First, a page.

If adherence to the truth and its final authority in all matters of faith and practice, is what constitutes an evangelical, departure from this historic position delineates a non-evangelical. It is not a belief in the need for conversion that demarcates the evangelical from the liberal but his faithfulness to the teaching and rule of Scripture in all matters.
Now, if ‘evangelicals,’ as seems to be the case today, are prepared to overlook, ignore, or even disobey Scripture on ecclesiastical and spiritual matters, where does that leave them? In the same camp as their liberal colleagues. For there is no difference. If the liberal churchman is known for his despising of Scripture, and professing evangelicals do exactly the same under the cover of adherence to Scripture, that leaves them in precisely identical positions on this crucial matter.
Liberals are accused by conservatives of being dishonest when they take their ordination vows. They subscribe confessional standards with their ‘fingers crossed’ behind their backs (metaphorically speaking). But are evangelicals any different? Listening to them, you could be forgiven for thinking there is no difference. While they may be more truthful when it comes to confessional subscription, when the matter of church reform is raised, that’s the one subject they object to profoundly. The reason for this is some kind of inane belief that his church might need a little tweak here and there, but overall she is as near to the perfect church there is on earth. Many have convinced themselves that this is so. Some admit that things are pretty bad within their denomination, they know there is much unfaithfulness within her, they know who the ministers are who do not preach the Gospel, but they will defend her to the death against all comers.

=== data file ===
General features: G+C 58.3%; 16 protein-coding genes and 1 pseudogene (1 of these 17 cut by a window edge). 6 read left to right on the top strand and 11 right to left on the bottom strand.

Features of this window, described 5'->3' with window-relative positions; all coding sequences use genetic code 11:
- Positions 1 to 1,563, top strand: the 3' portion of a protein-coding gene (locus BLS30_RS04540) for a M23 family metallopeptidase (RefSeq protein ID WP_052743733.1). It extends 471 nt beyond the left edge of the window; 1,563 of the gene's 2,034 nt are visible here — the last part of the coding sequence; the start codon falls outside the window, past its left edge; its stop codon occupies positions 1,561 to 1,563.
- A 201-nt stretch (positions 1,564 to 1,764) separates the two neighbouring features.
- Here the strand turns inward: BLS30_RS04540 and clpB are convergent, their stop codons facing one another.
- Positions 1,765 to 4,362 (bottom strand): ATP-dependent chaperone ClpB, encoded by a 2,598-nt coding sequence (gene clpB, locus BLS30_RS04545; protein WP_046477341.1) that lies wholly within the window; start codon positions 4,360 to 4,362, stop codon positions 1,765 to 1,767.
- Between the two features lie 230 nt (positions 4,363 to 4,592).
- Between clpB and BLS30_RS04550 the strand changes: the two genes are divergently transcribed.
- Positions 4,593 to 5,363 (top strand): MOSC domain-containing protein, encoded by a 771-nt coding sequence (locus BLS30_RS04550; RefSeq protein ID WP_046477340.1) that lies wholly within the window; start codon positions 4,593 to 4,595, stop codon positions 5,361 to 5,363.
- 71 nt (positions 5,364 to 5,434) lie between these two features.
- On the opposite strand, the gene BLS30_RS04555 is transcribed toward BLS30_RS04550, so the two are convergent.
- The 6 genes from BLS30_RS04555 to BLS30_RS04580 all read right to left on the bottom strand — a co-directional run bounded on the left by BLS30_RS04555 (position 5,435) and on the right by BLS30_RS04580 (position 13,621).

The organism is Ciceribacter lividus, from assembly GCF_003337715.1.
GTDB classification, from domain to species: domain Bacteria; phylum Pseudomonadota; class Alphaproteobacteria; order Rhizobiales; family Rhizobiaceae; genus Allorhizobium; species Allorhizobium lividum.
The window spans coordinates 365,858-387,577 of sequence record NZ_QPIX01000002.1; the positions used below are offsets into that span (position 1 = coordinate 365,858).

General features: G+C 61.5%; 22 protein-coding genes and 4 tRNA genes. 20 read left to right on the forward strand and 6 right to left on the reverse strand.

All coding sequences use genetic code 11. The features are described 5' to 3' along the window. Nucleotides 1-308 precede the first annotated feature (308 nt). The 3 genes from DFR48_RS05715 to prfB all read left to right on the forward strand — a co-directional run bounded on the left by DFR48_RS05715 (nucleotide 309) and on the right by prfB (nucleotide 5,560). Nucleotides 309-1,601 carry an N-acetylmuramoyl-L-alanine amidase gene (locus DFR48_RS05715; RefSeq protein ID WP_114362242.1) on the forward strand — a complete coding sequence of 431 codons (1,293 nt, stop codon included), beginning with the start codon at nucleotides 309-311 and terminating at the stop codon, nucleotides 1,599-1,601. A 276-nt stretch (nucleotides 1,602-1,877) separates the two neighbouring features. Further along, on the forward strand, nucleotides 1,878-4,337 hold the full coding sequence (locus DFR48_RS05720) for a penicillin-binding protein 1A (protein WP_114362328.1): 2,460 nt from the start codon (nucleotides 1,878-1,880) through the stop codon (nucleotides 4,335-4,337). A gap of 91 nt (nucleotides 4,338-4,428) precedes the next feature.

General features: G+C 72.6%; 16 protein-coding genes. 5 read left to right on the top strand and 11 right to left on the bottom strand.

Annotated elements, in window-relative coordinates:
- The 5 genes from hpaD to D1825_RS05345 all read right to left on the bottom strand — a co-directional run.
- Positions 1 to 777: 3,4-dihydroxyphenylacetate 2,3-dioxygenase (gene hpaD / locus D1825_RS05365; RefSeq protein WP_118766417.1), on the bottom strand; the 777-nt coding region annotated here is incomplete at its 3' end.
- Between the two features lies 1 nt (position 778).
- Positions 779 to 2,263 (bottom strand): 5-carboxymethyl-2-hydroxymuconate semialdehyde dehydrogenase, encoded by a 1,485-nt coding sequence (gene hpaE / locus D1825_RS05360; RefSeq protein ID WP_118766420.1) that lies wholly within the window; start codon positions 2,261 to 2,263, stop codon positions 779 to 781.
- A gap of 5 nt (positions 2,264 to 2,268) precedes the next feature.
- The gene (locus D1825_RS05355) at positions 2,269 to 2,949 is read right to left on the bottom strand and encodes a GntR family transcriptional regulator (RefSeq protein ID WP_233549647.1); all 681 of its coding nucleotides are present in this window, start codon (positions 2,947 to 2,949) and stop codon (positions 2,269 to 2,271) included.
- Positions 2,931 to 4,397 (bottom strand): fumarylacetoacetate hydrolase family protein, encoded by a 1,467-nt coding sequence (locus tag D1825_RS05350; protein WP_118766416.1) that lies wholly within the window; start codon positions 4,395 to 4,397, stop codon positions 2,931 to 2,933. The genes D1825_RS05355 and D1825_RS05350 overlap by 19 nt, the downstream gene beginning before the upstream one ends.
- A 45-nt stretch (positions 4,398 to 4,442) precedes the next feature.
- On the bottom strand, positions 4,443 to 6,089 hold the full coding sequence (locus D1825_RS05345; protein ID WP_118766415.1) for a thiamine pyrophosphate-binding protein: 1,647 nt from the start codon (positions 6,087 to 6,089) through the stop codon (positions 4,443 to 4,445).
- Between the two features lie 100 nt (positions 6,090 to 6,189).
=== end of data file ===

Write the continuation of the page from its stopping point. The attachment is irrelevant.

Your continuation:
The really interesting thing is that they all do it. Every churchman believes his church is the closest to Scripture. Some do not even measure it against Scripture, but see it as a lovely socio-religious body that keeps people from thinking too deeply about eternal issues.
While evangelicals belong to churches that hold such or similar views, they are being fundamentally dishonest when they resort to defending the indefensible. They ‘paper over the cracks’ in an attempt to show the church in better colours. They will defend the church at whatever cost to themselves or their members, but they will not so defend the Gospel or the cause of Christ in the world when these are under attack from within their churches. The church looks after you well, but the Gospel tends to get you into trouble, not only with the world but with the church itself. The church is a comfortable place to be, but standing with the Gospel is dangerous. That stand has the effect of isolating you, of causing alienation from the crowd, of leaving you friendless. And who wants that?
So to avoid that, we will keep on the road of dishonesty. We’ll go on playing the children’s game, Let’s Pretend.’ That’s good fun. We enjoy that. It’s only a game, and no one gets offended. Dishonesty gets you through church life successfully, and might even get you promoted. Dishonesty pays, but honesty, while being the best and only policy, can be too costly.